Quick Review: The new Wrong Turn goes off course

This review might contain spoilers!

Those expecting to see something similar to the 2003 cult fav Wrong Turn when they sit down to watch this reboot will be sorely disappointed. Despite having been written by the original Wrong Turn‘s Alan (Halloween 4) McElroy, the new Wrong Turn offers up a completely different tale, one that feels more inspired by Ari Aster’s Midsommar than any of the previous six Wrong Turn flicks. I’m even going to guess this film was written as an “original” story and at the last minute was slapped with the Wrong Turn label at the hands of worried investors.

The only similarity between this new WT and the first movie is the trapped-in-the-woods plot, but unlike the original film none of the characters in this new one at any point take a wrong turn, making the title even more pointless. This new group of aggressively annoying Gen Z hipsters run afoul a violent backwoods community in the wilds of West Virginia, a community of dirty rednecks who dress in animal furs and speak in a Danish dialect. Deformed, ax-wielding hillbillies are out; suave, handsome woodsman are in.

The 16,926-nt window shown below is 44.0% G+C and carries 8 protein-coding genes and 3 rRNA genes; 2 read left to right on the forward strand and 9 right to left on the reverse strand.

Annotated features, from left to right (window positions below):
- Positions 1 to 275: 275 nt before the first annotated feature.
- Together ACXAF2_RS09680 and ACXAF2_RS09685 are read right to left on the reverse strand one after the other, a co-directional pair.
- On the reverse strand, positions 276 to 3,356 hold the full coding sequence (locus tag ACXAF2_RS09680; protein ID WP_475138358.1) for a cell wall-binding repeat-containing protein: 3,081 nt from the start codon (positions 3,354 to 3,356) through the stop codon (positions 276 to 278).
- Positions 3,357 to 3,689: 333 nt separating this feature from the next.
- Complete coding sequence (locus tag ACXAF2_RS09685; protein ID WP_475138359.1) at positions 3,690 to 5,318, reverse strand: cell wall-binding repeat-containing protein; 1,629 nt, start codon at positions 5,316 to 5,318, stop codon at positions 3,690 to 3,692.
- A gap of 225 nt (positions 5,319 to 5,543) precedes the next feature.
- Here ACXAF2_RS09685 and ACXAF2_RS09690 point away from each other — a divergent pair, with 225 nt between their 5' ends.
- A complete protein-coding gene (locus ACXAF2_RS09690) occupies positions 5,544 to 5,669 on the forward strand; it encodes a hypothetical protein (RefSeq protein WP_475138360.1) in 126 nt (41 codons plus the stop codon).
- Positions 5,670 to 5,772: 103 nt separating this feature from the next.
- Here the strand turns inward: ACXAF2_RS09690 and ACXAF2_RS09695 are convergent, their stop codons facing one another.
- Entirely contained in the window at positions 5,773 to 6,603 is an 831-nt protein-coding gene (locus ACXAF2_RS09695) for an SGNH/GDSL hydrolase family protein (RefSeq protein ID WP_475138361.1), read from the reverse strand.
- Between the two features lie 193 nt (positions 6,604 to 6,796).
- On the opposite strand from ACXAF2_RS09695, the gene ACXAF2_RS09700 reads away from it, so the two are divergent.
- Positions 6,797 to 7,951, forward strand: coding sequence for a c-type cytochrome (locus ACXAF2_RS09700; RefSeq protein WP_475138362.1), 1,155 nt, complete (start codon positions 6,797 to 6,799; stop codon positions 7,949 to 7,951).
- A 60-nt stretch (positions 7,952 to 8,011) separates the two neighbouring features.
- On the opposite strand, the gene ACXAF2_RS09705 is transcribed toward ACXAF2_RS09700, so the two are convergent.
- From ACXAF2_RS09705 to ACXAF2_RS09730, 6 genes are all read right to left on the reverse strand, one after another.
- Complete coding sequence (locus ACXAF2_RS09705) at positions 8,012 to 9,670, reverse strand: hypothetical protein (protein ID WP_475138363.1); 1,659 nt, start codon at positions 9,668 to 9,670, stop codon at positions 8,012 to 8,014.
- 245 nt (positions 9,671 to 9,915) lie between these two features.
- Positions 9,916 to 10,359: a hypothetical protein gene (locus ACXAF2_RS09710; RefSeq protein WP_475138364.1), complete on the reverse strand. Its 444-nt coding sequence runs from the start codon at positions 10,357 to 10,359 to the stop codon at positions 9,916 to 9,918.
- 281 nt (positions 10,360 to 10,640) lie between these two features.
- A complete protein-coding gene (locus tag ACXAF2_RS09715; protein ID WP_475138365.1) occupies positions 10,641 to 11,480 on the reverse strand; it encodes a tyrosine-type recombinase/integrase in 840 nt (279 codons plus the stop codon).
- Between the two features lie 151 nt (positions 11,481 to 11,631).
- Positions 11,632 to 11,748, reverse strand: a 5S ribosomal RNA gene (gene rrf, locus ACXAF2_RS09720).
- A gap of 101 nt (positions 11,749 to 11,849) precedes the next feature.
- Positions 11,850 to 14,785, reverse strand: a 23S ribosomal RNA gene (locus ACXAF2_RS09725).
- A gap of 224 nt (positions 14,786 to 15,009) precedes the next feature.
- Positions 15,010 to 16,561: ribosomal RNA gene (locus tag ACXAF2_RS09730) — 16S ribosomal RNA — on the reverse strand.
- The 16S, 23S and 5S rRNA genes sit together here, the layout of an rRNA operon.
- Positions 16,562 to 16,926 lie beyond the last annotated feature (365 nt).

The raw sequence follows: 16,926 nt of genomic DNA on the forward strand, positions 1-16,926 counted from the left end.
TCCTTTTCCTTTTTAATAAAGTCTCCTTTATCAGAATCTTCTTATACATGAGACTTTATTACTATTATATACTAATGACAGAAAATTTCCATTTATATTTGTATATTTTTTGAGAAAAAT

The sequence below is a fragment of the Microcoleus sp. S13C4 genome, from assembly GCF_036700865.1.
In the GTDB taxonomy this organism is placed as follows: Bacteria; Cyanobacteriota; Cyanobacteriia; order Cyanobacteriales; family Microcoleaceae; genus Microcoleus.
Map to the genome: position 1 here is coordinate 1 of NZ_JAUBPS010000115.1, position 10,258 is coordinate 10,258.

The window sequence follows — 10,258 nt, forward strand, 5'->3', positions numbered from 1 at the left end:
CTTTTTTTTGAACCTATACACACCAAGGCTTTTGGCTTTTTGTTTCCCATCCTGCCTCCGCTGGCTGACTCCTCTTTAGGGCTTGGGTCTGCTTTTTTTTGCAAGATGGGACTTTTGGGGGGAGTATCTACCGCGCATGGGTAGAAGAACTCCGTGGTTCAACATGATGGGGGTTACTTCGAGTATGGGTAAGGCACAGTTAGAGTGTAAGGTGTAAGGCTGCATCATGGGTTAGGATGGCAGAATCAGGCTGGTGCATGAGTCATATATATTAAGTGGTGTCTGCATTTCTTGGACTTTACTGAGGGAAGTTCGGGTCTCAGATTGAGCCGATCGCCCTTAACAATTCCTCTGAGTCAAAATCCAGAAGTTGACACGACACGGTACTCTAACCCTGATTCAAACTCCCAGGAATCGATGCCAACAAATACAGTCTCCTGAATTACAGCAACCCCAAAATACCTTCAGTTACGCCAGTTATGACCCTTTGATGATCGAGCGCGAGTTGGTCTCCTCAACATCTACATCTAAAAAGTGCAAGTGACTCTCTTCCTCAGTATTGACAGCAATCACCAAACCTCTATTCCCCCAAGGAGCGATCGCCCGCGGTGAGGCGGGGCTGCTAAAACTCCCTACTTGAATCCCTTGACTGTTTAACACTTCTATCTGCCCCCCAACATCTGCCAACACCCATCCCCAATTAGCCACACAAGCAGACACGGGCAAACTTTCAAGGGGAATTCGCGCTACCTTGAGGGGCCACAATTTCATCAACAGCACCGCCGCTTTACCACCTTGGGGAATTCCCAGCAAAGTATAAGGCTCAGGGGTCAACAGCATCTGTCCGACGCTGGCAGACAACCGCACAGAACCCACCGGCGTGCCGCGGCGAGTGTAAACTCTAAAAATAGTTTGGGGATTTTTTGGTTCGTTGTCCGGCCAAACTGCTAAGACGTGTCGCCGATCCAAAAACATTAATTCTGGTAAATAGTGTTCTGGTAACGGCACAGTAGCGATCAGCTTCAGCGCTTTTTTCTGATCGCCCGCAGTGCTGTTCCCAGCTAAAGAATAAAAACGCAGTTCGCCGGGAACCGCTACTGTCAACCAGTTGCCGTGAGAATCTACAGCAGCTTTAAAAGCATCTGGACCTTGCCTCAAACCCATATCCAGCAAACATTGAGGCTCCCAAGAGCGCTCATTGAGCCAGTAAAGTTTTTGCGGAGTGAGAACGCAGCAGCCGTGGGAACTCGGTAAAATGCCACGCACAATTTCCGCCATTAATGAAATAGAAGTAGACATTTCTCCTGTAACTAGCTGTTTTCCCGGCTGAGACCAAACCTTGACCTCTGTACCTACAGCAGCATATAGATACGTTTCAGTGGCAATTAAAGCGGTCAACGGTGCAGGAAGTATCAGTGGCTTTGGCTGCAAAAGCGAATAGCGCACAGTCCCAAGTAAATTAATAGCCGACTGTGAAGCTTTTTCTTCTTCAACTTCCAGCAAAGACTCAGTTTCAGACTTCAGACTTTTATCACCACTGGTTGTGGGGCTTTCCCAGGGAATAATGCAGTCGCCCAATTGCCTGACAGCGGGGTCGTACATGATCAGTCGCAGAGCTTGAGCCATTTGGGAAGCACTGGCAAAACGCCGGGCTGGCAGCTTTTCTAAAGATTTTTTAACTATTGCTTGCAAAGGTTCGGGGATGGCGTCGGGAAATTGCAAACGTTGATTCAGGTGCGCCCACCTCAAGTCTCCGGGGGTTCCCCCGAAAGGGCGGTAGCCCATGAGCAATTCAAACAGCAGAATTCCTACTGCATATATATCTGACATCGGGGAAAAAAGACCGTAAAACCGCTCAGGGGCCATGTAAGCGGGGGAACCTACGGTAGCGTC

The biggest sin the new WT makes is its overly complicated mythology surrounding the woodsy society known as The Foundation: these characters are not as interesting as the filmmakers think and their history and politics for why they do what they do are unconvincing and hollow. They live in the woods and preach to outsiders and burn their eyes out of their heads because on paper it probably sounded good. What us WT fans want is simple stalk-and-hack splatter fun and not a film, as well made as it is, that’s trying to be something it’s not.